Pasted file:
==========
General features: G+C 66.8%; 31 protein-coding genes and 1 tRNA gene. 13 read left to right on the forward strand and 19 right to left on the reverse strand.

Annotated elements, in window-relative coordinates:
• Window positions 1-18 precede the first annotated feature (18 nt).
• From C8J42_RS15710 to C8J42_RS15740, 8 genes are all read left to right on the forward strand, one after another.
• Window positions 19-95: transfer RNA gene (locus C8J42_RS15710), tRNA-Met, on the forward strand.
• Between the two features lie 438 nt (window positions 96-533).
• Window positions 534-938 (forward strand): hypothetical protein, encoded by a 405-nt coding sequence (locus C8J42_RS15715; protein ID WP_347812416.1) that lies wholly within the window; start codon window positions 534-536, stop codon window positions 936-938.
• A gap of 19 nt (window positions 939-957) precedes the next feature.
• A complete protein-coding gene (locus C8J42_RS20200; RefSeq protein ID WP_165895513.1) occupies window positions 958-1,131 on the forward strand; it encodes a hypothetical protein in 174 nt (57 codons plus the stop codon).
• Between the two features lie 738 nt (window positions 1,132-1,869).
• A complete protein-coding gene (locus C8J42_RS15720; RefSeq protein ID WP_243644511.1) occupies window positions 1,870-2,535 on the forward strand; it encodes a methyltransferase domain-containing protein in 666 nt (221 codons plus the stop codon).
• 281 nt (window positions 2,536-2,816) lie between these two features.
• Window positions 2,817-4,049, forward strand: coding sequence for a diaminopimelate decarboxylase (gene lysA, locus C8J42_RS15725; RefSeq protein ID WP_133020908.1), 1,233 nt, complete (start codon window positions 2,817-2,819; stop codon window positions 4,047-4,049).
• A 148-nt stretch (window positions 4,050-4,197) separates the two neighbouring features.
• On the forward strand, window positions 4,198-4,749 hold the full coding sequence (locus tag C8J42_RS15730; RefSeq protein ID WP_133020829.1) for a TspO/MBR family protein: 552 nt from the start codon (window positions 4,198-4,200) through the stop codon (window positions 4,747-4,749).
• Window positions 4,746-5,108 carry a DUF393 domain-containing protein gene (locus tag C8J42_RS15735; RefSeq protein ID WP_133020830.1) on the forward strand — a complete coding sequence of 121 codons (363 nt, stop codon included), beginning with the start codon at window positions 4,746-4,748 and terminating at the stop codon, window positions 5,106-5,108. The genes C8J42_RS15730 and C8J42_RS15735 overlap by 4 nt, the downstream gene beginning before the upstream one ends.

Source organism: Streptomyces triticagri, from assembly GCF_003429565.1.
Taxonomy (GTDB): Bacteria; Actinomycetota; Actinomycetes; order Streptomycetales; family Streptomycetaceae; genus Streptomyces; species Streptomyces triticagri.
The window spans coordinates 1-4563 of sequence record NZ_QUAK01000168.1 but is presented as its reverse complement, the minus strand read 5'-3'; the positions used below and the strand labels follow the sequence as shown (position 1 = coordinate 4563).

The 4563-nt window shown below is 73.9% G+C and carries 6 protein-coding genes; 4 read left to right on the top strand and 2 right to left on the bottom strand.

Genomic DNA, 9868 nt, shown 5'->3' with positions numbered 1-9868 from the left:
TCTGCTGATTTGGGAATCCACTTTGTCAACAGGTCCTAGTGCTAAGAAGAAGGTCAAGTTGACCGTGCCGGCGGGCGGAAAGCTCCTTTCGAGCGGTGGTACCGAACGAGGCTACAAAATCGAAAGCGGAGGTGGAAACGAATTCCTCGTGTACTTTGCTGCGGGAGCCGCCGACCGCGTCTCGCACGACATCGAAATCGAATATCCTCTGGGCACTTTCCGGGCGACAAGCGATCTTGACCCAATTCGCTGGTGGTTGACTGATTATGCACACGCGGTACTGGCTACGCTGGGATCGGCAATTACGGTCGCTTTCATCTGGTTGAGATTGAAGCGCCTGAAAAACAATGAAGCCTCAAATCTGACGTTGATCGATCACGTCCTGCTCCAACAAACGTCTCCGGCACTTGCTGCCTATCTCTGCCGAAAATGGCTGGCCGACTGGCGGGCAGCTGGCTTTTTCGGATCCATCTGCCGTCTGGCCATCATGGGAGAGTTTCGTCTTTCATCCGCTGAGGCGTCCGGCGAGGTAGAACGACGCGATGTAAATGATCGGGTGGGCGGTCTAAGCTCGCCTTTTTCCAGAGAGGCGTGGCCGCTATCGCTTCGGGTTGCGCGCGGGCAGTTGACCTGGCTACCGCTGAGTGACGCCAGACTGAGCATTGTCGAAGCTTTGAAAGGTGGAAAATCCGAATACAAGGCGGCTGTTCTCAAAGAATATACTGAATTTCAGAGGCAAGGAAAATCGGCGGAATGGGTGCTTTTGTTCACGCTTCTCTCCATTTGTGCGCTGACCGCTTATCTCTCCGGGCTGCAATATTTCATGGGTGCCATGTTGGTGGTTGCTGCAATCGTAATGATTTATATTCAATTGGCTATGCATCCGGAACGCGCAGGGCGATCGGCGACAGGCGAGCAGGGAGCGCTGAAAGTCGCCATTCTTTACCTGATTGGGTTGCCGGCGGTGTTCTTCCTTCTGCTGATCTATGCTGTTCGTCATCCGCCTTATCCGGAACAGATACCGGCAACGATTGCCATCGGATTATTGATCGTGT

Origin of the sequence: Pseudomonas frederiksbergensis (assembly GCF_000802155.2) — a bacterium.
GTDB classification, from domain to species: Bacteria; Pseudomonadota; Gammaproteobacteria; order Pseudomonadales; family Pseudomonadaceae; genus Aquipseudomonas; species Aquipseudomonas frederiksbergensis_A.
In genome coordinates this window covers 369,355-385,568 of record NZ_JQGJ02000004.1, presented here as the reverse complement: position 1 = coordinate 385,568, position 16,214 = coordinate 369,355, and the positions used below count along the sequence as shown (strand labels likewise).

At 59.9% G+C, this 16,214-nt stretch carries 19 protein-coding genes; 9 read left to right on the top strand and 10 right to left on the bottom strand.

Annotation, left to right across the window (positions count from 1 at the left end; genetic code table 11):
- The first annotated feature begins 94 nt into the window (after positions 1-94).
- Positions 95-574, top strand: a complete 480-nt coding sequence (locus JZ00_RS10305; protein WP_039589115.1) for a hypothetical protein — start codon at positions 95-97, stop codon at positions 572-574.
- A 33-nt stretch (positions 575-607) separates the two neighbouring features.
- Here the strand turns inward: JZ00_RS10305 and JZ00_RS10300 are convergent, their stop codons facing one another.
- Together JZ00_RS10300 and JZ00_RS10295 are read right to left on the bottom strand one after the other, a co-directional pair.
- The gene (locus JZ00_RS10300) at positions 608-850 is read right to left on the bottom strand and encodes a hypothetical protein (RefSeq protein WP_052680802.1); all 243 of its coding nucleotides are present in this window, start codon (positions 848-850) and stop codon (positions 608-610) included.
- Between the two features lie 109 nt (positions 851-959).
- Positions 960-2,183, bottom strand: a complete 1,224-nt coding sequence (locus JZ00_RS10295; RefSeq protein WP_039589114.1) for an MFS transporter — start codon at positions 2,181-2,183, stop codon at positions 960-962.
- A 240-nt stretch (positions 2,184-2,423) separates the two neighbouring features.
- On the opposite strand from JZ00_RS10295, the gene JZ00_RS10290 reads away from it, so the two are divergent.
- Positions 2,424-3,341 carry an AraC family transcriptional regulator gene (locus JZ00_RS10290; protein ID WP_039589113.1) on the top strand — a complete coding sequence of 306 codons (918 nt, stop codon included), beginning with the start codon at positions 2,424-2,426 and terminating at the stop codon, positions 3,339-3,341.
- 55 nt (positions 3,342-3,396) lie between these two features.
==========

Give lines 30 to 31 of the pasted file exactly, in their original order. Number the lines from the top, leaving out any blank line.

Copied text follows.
- A 33-nt stretch (positions 575-607) separates the two neighbouring features.
- Here the strand turns inward: JZ00_RS10305 and JZ00_RS10300 are convergent, their stop codons facing one another.